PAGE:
Michael Tomlinson: May I add my voice to my hon. Friend’s in congratulating the promoter of the Bill on not just bringing it to the House but gathering a consensus? Does she, like me, welcome the fact that he is willing to look at constructive suggestions in Committee to ensure the Bill is in a proper and fit state?
Michael Tomlinson: To ask the Secretary of State for Work and Pensions, how income inequality has changed by percentile since 2010.
Michael Tomlinson: To ask Mr Chancellor of the Exchequer, what proportion of income tax was raised from the (a) top-earning one, (b) top-earning 10 and (c) bottom-earning 10 per cent in (i) 2017, (ii) 2010, (iii) 1997 and (iv) 1979.
Michael Tomlinson: To ask Mr Chancellor of the Exchequer, at what rates income levels have changed for the (a) bottom-earning and (b) top-earning 10 per cent in each year since 2010.
Michael Tomlinson: Is this question not somewhat ironic, coming from the Labour party that voted against the withdrawal Bill on Second Reading—the very Bill that will protect workers’ rights? We do not need to be in the EU to protect workers’ rights; we pass legislation in this place to protect those rights, and will continue to do so.
Michael Tomlinson: While aiming for an open free-trade arrangement with the EU, is it not simply sensible planning to prepare also for a no-deal scenario?
Michael Tomlinson: Does my hon. Friend recall that the shadow Secretary of State said, very fairly, that he would anticipate that there may well be some redactions or even a summary?
Michael Tomlinson: I warmly welcome the commitment of the Secretary of State and the Prisons Minister to implementing the Farmer review in full. They have acknowledged the important link between family ties and rehabilitation. Now that prison governors are being further empowered, what more can be done to ensure that that is rolled out across the whole prison estate?
Michael Tomlinson: Last year I had the privilege of visiting Israel and the west bank with members of Conservative Friends of Israel. I am bound to say that I was disappointed by the lack of impetus, or of willingness, on the part of both sides to engage and get round the table. Does not the centenary commemoration present an opportunity both for the resumption of direct peace talks, and for the United Kingdom...
Michael Tomlinson: It is a pleasure to have the opportunity to set out my clear support for universal credit and its principal aim of ensuring that work always pays.
Michael Tomlinson: I will give way in a few moments. I support universal credit, which simplifies what was an over-complex and bureaucratic system. Like my hon. Friend the Member for West Aberdeenshire and Kincardine (Andrew Bowie), I am disappointed by some of the tone of the debate both today and last week. Today, we have heard accusations of knowingly pushing people into poverty; last week, we heard the...
Michael Tomlinson: I, too, enjoyed working with the hon. Lady in a cross-party spirit on the European Scrutiny Committee in the last Parliament, and I look forward to doing so again. I have been told—I hope the Minister is able to confirm this—that 250,000 additional people will be helped into work as a result of this policy.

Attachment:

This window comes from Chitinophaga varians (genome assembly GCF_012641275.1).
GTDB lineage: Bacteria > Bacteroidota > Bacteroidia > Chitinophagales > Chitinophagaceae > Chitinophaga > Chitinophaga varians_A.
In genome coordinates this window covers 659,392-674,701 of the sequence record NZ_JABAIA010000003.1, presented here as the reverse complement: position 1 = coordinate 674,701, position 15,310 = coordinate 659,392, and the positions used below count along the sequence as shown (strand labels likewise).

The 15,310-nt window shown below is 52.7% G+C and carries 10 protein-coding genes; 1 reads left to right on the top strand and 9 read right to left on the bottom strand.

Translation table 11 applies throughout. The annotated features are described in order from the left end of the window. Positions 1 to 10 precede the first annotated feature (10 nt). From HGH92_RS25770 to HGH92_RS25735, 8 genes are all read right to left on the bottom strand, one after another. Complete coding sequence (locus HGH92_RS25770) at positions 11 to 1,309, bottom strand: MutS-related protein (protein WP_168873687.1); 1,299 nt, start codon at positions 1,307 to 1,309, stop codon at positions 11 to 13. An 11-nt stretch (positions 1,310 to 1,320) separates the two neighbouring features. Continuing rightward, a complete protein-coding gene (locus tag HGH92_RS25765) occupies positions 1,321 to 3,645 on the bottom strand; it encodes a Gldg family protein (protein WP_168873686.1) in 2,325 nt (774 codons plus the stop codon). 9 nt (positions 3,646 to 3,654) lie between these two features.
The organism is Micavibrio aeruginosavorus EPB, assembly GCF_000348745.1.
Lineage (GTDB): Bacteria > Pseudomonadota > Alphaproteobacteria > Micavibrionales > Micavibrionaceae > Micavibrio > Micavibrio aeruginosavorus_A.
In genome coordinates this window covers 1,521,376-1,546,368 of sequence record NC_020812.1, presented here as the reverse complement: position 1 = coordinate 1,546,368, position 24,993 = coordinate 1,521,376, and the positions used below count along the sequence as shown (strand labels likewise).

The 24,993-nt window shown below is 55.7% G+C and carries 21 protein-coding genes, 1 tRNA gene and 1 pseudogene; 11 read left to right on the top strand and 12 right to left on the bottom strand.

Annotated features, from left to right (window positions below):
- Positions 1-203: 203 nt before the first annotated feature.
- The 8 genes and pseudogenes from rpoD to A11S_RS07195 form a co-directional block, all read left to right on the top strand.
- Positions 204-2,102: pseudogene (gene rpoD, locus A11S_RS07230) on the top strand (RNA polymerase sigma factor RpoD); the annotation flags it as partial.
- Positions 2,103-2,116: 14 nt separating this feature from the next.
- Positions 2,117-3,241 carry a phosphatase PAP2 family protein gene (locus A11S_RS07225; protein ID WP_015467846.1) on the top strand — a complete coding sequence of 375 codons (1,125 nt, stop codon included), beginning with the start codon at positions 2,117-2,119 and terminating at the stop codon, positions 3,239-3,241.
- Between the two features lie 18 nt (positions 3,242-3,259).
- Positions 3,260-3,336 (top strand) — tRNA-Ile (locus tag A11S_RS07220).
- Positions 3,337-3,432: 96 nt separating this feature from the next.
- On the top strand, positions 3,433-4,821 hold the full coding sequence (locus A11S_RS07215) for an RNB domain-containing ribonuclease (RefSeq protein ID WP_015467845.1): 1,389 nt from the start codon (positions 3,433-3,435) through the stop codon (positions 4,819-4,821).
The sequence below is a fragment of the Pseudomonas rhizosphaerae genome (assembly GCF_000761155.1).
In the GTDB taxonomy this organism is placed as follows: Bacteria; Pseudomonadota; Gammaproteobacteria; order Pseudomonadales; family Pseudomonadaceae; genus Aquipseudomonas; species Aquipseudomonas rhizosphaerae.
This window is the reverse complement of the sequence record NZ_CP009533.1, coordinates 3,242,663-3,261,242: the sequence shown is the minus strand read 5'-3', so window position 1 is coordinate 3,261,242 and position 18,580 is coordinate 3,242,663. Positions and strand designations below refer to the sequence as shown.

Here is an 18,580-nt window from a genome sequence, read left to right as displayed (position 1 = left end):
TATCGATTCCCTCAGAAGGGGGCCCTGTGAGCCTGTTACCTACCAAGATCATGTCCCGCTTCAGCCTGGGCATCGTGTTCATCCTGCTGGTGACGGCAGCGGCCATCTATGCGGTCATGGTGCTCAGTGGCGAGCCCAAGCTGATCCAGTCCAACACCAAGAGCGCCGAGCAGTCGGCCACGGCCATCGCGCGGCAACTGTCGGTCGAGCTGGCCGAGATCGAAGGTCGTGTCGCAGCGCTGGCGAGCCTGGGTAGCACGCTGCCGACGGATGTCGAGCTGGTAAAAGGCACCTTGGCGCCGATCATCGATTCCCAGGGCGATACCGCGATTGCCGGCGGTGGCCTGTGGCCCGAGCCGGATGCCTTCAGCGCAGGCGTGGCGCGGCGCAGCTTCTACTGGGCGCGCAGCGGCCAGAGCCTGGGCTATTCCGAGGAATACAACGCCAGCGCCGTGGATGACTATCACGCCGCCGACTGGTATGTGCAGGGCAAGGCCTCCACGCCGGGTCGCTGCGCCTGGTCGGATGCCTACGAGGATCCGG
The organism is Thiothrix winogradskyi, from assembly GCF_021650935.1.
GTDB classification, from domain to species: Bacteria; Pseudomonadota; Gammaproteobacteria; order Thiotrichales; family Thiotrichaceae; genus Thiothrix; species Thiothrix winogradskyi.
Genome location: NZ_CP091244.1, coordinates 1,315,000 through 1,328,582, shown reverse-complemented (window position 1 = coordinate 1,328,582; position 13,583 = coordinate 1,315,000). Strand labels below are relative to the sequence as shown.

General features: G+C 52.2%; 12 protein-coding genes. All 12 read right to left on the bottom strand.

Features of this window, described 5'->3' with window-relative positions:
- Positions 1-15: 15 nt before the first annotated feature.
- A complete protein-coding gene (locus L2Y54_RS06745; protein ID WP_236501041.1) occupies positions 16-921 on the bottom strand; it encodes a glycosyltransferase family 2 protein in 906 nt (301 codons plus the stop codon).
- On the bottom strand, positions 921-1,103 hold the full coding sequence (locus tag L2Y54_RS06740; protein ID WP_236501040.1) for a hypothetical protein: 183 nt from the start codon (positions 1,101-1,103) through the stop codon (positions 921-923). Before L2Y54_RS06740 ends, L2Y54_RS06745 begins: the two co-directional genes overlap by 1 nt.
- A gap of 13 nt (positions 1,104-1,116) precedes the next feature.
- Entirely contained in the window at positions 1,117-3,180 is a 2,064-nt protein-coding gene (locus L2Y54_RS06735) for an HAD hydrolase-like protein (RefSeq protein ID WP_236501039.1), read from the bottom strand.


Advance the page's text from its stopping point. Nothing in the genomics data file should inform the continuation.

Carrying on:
Michael Tomlinson: No, I will not. The Government’s response should be to ensure that universal credit succeeds and has the transformative potential to get people into work and to ensure that they stay in work. The Government should continue to test, to learn and to rectify during the gradual roll-out.
Michael Tomlinson: I would encompass those questions in one by saying that better communication is needed. Each of us, as a Member of Parliament, bears a responsibility for that communication, too. Having heard the responses, we should pass them on to our constituents in good faith and in good time.
Michael Tomlinson: No, I will not. The Government should be listening, and they have listened on telephone numbers. It was implied last week that it was a premium-rate number and that all telephone calls cost 55p a minute, which is absolute rubbish, but I am pleased that the Government have listened and, in fact, have gone further by indicating that all telephone calls to the Department for Work and Pensions...
Michael Tomlinson: I warmly welcome the Prime Minister’s statement. By contrast to Scottish National party Members, I also warmly welcome her comments on and commitment to EU citizens, her commitment to putting people first and her open letter last week. I urge her to continue that work, because this issue is important not only to EU citizens but to UK citizens who live and work in the EU.
Michael Tomlinson: I was in Iraqi Kurdistan for the recent referendum and had the privilege of meeting troops from the 2nd Battalion the Mercian Regiment who are training the peshmerga in the fight against Daesh. I am bound to say that I was very impressed by what I saw, but given the Secretary of State’s positive and welcome assessment of the campaign, what next for our armed forces in the fight against...
Michael Tomlinson: I know my hon. Friend has looked at the issue carefully, and he heard my intervention on the hon. Member for Rhondda (Chris Bryant). Sentences seem to be the same for summary offences as for indictable offences, so will he consider whether it is necessary to increase sentences for indictable offences?
Michael Tomlinson: On that point, I am trying to understand the hon. Gentleman’s reasoning for the sentence on indictment being exactly the same as the sentence on summary. Will that be teased out in Committee? What was his thinking on that?
Michael Tomlinson: Will my right hon. Friend give way?